By Piper Naudin
LSU Manship School News Service
Increasing violence in schools has prompted lawmakers to propose the
“Protect Teachers Act,” a bill that would grant protection from criminal liability to teachers who
try to break up student-on-student violence.
“Instead of watching two kids kill each other, this allows teachers to stop that from happening,”
the bill’s primary author, Rep. Valarie Hodges, R-Denham Springs, told the House Committee
on Civil Law and Procedure Monday.
The committee voted 11-0 to advance the bill, which would grant criminal immunity to teachers
who use justifiable defense to stop battery and assault by one or more students. Teachers already
have immunity from civil lawsuits when breaking up fights.
Hodges said she did not intend for the bill to protect teachers who abused students, stating that
the immunity from criminal charges would apply only to teachers who did not have malicious
She said a top official of the Louisiana Association of School Superintendents had expressed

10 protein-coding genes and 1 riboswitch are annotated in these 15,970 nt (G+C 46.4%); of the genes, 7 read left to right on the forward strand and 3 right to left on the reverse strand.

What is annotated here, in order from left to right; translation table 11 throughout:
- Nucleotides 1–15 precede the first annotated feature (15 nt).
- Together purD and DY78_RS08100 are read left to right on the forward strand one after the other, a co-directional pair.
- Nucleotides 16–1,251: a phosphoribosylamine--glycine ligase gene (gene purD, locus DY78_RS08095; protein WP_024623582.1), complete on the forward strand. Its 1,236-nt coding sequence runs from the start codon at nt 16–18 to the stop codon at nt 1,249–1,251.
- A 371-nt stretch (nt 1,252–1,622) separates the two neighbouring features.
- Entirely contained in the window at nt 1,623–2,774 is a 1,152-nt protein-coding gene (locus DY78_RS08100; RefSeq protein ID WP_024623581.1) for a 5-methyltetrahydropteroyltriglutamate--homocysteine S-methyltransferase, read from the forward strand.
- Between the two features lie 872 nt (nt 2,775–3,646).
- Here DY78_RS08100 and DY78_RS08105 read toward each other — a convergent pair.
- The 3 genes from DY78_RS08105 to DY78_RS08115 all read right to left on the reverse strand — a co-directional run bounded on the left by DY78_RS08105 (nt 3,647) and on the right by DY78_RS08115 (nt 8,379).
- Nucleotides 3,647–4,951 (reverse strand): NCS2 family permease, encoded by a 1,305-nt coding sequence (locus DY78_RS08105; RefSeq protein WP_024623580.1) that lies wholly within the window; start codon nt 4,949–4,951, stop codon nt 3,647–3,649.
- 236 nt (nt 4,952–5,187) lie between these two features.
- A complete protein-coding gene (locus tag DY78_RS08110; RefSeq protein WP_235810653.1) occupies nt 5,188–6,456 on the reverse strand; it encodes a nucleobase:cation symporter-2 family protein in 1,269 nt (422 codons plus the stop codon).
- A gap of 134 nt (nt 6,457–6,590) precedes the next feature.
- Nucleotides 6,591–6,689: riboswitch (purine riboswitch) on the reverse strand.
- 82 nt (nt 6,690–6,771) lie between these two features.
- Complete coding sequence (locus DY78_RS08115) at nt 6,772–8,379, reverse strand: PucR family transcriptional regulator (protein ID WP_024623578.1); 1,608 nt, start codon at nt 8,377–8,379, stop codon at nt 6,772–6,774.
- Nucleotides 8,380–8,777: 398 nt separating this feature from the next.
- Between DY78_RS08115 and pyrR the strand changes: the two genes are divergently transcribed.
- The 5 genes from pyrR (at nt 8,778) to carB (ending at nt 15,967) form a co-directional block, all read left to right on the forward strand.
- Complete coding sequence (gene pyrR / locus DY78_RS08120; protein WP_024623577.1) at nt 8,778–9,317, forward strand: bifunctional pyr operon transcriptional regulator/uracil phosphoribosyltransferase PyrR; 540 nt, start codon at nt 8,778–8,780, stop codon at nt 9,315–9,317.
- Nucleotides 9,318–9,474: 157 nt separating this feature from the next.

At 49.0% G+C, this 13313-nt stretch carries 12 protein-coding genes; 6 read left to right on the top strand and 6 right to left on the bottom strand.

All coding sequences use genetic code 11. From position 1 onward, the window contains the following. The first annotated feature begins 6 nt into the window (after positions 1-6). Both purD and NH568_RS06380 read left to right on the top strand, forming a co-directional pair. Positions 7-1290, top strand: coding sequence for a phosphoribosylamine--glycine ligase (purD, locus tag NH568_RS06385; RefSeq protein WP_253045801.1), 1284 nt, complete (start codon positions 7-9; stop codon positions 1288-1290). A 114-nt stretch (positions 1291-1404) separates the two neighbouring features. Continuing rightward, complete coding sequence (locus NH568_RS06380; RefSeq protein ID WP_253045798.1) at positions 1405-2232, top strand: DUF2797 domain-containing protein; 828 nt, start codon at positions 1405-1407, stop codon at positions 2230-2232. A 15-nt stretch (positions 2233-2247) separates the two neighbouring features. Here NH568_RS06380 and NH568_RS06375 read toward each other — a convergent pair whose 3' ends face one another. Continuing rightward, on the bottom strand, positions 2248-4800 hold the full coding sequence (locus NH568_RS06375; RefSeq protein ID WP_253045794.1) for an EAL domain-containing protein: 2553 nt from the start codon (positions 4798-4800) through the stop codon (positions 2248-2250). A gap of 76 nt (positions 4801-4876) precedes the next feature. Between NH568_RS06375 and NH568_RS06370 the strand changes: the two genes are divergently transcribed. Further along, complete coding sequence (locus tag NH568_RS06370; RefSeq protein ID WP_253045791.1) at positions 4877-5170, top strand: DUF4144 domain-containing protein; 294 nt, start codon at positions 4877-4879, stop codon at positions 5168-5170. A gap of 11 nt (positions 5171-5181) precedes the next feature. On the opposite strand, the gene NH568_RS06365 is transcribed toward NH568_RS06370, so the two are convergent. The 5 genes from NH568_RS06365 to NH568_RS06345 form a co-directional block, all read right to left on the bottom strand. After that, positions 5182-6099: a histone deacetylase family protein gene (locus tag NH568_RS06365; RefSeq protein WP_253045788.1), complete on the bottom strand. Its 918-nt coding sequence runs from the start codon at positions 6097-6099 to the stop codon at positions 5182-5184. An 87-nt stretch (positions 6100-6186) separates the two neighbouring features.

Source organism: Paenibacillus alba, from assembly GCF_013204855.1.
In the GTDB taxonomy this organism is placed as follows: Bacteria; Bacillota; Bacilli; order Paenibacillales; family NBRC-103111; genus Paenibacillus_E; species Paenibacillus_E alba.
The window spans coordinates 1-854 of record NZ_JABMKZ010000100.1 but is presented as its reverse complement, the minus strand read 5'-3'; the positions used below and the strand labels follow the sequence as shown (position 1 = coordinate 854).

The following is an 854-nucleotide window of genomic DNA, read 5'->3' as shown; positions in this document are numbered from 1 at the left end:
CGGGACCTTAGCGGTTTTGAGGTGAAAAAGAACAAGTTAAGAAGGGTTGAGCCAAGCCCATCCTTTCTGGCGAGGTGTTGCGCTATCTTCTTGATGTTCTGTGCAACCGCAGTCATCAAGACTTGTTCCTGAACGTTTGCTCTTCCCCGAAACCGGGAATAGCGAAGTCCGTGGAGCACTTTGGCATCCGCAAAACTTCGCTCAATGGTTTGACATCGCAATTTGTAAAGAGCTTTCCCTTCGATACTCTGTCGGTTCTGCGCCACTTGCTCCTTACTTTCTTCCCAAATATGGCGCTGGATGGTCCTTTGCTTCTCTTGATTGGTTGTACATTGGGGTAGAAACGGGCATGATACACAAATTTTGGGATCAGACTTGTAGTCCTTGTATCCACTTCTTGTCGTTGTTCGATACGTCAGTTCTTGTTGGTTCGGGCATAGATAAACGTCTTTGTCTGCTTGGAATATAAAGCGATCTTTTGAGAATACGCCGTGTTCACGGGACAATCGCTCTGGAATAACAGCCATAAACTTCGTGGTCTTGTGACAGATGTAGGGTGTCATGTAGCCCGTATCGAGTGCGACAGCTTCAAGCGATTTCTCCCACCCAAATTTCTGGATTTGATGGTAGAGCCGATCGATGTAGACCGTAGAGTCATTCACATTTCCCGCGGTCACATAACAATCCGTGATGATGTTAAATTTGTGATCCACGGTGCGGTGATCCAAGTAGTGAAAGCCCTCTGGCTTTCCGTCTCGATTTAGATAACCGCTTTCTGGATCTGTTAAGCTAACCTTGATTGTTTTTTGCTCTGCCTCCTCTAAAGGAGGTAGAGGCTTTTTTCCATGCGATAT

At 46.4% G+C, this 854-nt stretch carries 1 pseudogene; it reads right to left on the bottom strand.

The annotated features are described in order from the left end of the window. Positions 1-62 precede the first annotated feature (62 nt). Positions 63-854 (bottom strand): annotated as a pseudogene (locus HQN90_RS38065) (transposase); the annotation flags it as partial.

support for the bill. Rep. Larry Frieman, R-Abita Springs, criticized teachers’ unions for not
openly supporting it.
But others expressed concern that teachers could be hurt in trying to stop fights.
Debra Broussard, a former teacher at Northside High School in Lafayette, said in a phone
interview that she had witnessed many fights. The protocol was to call the office staff, who
would send the campus police.
“We were told not to try to break them up,” she said. “Many teachers have been injured trying to
break them up. We were told to close our doors and not to let our students get involved or film
and share the fight.”
She said cell phones have complicated de-escalating school violence because some students
would text each other about fights and leave without permission.
Representatives of two teachers’ unions told the Louisiana Illuminator that they want to make
sure that Hodges’ bill is not interpreted as compelling teachers to intervene in fights and that all
types of school employees have the criminal protection.
Hodges said at the hearing that more and more often, when teachers say stop, it is not enough.
Rep. Raymond Garofalo, R-Chalmette, said, “It seems like we have a lack of discipline at
Broussard, the former teacher, agreed that disciplining students who have crossed a line is a
must. But she emphasized that there also needs to be more focus on making school a place where
students want to be.